If you drive out to the east side of the dunes, you’ll notice a smattering of unique homes very close to the beach. These so-called Century of Progress Homes were displayed at the Chicago World’s Fair of 1933 as part of a futuristic demonstration of how technology and new materials could one day revolutionize home building and domestic life. The House of Tomorrow contained an airplane hangar – under the assumption that every future family would have their own airplane. The all-steel Armco-Ferro House, which was designed to be affordable and mass-producible, inspired later prefabricated homes. The pink Florida Tropical House blended indoor and outdoor environments. And the Wieboldt-Rostone house, built with a steel frame and covered with an artificial stone, was believed to be strong enough to withstand any environment.
When the fair closed, developer Robert Bartlett floated the Century of Progress Homes across the lake on barges to be showpiece properties in his new resort community of Beverly Shores. (That was before the surrounding property became part of the National Park Service.) Today, they’re landmarked and rented to private tenants who are required to foot the bill for restoration. They are opened once a year for guided tours.
Watch Chicago from a Distance
Enjoying a sunset on the beach before you leave the Indiana Dunes is a must, particularly when it is clear enough to see the Chicago skyline in the distance.
If you’re hungry for dinner, you can make a run to the South Shore Ovenworks in Beverly Shores for a wood-fired-oven pizza to go. It is located in the parking lot of the Beach Stop, which has just about anything else you might need (including tents, should you make a last-minute decision to spend the night at the nearby campground).
If you’d like to eat at a full-service restaurant, there are many choices in Chesterton and slightly further east in Michigan City.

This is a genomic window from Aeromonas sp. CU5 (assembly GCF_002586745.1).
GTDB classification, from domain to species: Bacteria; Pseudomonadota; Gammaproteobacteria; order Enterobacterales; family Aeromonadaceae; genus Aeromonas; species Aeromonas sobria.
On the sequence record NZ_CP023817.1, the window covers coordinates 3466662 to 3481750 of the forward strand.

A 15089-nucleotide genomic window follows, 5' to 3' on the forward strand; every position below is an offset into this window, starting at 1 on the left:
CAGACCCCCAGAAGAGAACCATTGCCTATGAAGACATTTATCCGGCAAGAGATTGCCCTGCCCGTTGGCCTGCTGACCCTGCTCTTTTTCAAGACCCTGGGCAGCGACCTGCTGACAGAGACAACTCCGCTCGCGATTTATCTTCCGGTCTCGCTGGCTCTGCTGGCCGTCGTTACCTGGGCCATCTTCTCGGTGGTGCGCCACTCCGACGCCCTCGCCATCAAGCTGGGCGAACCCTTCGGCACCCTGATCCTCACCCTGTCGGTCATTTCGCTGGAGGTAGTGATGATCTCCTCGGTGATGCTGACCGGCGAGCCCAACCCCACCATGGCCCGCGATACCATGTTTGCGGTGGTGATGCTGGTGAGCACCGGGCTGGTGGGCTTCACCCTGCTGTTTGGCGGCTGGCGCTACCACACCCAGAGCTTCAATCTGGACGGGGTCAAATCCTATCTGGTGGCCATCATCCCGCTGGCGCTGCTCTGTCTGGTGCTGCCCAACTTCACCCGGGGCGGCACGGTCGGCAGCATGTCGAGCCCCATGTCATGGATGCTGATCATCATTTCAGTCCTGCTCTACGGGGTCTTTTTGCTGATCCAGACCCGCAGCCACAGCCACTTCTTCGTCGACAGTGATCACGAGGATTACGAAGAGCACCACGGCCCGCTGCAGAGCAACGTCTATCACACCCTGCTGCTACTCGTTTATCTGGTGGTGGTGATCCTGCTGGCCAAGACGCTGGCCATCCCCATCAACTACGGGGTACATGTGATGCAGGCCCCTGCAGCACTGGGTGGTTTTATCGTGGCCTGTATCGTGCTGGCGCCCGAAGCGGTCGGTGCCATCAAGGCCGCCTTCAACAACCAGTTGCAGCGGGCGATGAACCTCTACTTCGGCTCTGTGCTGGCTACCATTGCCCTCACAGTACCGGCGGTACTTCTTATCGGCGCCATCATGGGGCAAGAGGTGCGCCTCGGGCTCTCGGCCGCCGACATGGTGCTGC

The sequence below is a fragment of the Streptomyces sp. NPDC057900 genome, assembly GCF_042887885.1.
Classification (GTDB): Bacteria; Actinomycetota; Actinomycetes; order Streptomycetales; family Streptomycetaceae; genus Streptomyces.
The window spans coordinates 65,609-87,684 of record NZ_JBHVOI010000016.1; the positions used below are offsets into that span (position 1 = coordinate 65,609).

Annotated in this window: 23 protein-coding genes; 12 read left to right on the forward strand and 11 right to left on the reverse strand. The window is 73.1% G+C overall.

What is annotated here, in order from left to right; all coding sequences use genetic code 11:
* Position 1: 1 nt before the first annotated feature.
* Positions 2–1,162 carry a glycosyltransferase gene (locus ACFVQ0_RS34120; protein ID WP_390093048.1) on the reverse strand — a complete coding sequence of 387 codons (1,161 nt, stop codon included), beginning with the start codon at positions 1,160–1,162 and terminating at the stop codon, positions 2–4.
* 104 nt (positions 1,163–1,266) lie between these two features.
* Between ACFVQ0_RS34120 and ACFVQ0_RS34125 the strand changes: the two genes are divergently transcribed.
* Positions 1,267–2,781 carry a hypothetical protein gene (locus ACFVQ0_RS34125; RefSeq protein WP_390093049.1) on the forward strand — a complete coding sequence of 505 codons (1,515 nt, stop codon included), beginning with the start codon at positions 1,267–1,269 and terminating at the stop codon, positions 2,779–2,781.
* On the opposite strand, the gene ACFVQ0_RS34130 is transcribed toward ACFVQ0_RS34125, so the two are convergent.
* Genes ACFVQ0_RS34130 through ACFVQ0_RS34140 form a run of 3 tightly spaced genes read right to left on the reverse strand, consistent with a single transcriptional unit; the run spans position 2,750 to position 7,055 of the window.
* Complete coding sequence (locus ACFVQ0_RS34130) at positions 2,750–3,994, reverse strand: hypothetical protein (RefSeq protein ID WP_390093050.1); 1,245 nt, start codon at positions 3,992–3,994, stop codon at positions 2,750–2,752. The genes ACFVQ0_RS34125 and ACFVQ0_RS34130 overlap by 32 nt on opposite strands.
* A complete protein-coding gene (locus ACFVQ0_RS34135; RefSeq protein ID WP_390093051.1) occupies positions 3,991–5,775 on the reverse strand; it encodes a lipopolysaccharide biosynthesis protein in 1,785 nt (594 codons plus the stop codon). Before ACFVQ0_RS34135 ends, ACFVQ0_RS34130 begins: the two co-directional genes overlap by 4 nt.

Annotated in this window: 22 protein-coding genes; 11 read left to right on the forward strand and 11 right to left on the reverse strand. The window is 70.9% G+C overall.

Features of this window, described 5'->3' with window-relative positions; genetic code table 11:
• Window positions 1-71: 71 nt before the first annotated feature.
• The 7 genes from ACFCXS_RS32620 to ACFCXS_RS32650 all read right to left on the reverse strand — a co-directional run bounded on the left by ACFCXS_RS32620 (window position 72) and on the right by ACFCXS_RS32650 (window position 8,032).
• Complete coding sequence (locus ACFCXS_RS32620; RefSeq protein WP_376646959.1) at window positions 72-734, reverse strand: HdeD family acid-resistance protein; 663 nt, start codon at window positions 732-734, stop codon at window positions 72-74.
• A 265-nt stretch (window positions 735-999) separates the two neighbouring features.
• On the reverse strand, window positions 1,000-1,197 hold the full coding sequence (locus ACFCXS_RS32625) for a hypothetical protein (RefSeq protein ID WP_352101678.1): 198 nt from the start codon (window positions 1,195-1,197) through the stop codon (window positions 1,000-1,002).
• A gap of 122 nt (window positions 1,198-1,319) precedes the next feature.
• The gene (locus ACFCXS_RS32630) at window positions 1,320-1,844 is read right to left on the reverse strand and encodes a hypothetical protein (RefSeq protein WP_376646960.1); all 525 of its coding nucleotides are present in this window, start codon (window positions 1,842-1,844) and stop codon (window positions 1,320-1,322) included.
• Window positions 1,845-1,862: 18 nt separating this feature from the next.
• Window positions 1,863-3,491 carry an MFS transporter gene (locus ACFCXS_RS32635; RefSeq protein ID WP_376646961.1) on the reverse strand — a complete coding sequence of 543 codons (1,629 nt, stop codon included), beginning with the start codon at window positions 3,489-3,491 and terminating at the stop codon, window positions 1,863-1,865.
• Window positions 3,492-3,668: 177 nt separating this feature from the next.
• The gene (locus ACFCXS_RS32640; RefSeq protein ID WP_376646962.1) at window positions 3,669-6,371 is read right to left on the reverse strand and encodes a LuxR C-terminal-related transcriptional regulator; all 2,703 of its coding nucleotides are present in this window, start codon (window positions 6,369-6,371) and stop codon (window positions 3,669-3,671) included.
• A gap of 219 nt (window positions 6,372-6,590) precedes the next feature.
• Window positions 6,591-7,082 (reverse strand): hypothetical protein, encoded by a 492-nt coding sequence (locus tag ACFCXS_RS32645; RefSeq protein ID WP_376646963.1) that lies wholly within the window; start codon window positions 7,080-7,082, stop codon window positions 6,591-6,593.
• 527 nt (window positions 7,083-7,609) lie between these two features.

Vegetarians who enjoy interesting beers will appreciate Hunter’s Brewing, which features a full vegetarian and vegan menu and a rotating selection of inventive brews concocted by Amy Gentry, one of the only female brew masters in Indiana. Hunter’s looks like a storage unit on the outside, but don’t let it fool you. Inside is a warm mahogany tasting room – as well as a cordoned-off area to separate the bar from the restaurant, which allows children to legally enter the premises. (An Indiana law prohibits underage patrons – including babies – from entering drinking establishments unless there is a separate dining area.)
Beef eaters will enjoy Octave Grill in Chesterton – though reservations are recommended. Here, Chef Casey Petro combines grass-fed beef patties with regional and house-made ingredients. A local favorite is the Chanute Burger, with cremini mushrooms, blue cheese sauce, bacon, and a habanero havarti from Indiana’s Fair Oaks Farms. Octave Chanute, the inspiration behind the burger and the restaurant, was a civil engineer who invented and tested the first biplane glider in the Indiana Dunes in 1896. Chanute was also a friend and mentor to Wilbur and Orville Wright, who built upon his experiments when they developed their first successful airplane just a few years later.
As you travel back to Chicago with a full belly and sand between your toes, may you also be inspired – by the inventiveness and passion of those who have come here before you, by the beauty of this place, and by the hard work of so many activists and environmentalists who fought to make sure the diverse landscapes would still here for us to enjoy all these decades later, right on Chicago’s doorstep.